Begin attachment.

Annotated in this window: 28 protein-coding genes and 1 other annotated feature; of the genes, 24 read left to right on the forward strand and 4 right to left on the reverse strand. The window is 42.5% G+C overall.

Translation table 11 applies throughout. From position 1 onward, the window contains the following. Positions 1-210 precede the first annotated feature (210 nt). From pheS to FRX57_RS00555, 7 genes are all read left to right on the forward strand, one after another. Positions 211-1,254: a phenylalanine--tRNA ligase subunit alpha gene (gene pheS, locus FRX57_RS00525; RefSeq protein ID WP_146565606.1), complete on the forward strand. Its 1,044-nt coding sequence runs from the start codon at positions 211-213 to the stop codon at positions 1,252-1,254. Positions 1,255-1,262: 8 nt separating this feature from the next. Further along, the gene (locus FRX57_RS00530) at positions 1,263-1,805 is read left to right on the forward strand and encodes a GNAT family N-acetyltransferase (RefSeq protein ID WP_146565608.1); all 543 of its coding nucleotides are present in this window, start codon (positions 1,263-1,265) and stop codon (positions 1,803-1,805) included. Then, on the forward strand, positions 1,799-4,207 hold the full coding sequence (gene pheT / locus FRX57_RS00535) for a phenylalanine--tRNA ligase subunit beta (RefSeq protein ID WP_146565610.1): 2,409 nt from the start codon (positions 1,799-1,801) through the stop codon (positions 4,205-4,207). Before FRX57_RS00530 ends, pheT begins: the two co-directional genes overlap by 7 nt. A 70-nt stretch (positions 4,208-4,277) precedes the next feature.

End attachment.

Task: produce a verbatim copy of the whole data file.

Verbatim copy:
Annotated in this window: 28 protein-coding genes and 1 other annotated feature; of the genes, 24 read left to right on the forward strand and 4 right to left on the reverse strand. The window is 42.5% G+C overall.

Translation table 11 applies throughout. From position 1 onward, the window contains the following. Positions 1-210 precede the first annotated feature (210 nt). From pheS to FRX57_RS00555, 7 genes are all read left to right on the forward strand, one after another. Positions 211-1,254: a phenylalanine--tRNA ligase subunit alpha gene (gene pheS, locus FRX57_RS00525; RefSeq protein ID WP_146565606.1), complete on the forward strand. Its 1,044-nt coding sequence runs from the start codon at positions 211-213 to the stop codon at positions 1,252-1,254. Positions 1,255-1,262: 8 nt separating this feature from the next. Further along, the gene (locus FRX57_RS00530) at positions 1,263-1,805 is read left to right on the forward strand and encodes a GNAT family N-acetyltransferase (RefSeq protein ID WP_146565608.1); all 543 of its coding nucleotides are present in this window, start codon (positions 1,263-1,265) and stop codon (positions 1,803-1,805) included. Then, on the forward strand, positions 1,799-4,207 hold the full coding sequence (gene pheT / locus FRX57_RS00535) for a phenylalanine--tRNA ligase subunit beta (RefSeq protein ID WP_146565610.1): 2,409 nt from the start codon (positions 1,799-1,801) through the stop codon (positions 4,205-4,207). Before FRX57_RS00530 ends, pheT begins: the two co-directional genes overlap by 7 nt. A 70-nt stretch (positions 4,208-4,277) precedes the next feature.